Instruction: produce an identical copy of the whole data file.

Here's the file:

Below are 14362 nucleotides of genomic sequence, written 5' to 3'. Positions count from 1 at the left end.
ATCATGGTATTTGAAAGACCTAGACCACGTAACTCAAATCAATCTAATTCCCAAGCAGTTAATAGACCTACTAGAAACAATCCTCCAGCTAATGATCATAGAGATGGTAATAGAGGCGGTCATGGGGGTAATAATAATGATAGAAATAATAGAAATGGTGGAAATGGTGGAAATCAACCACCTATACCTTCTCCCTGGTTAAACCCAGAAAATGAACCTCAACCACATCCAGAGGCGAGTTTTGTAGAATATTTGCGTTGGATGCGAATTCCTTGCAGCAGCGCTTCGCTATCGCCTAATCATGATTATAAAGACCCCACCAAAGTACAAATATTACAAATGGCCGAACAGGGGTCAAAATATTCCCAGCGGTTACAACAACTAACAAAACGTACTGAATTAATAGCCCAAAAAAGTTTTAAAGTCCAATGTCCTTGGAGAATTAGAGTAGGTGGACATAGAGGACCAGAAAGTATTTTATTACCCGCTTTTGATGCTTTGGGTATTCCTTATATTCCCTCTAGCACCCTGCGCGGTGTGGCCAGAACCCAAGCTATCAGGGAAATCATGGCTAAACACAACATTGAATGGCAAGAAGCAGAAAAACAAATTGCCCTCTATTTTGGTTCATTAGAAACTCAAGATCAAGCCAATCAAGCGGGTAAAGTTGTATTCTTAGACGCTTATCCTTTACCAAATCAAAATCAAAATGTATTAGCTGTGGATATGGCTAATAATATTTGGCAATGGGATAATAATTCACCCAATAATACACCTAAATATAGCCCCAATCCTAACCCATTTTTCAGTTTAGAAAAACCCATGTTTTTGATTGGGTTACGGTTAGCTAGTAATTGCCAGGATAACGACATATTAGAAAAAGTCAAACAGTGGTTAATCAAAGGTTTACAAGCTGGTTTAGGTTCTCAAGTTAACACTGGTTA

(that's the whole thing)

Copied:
Below are 14362 nucleotides of genomic sequence, written 5' to 3'. Positions count from 1 at the left end.
ATCATGGTATTTGAAAGACCTAGACCACGTAACTCAAATCAATCTAATTCCCAAGCAGTTAATAGACCTACTAGAAACAATCCTCCAGCTAATGATCATAGAGATGGTAATAGAGGCGGTCATGGGGGTAATAATAATGATAGAAATAATAGAAATGGTGGAAATGGTGGAAATCAACCACCTATACCTTCTCCCTGGTTAAACCCAGAAAATGAACCTCAACCACATCCAGAGGCGAGTTTTGTAGAATATTTGCGTTGGATGCGAATTCCTTGCAGCAGCGCTTCGCTATCGCCTAATCATGATTATAAAGACCCCACCAAAGTACAAATATTACAAATGGCCGAACAGGGGTCAAAATATTCCCAGCGGTTACAACAACTAACAAAACGTACTGAATTAATAGCCCAAAAAAGTTTTAAAGTCCAATGTCCTTGGAGAATTAGAGTAGGTGGACATAGAGGACCAGAAAGTATTTTATTACCCGCTTTTGATGCTTTGGGTATTCCTTATATTCCCTCTAGCACCCTGCGCGGTGTGGCCAGAACCCAAGCTATCAGGGAAATCATGGCTAAACACAACATTGAATGGCAAGAAGCAGAAAAACAAATTGCCCTCTATTTTGGTTCATTAGAAACTCAAGATCAAGCCAATCAAGCGGGTAAAGTTGTATTCTTAGACGCTTATCCTTTACCAAATCAAAATCAAAATGTATTAGCTGTGGATATGGCTAATAATATTTGGCAATGGGATAATAATTCACCCAATAATACACCTAAATATAGCCCCAATCCTAACCCATTTTTCAGTTTAGAAAAACCCATGTTTTTGATTGGGTTACGGTTAGCTAGTAATTGCCAGGATAACGACATATTAGAAAAAGTCAAACAGTGGTTAATCAAAGGTTTACAAGCTGGTTTAGGTTCTCAAGTTAACACTGGTTA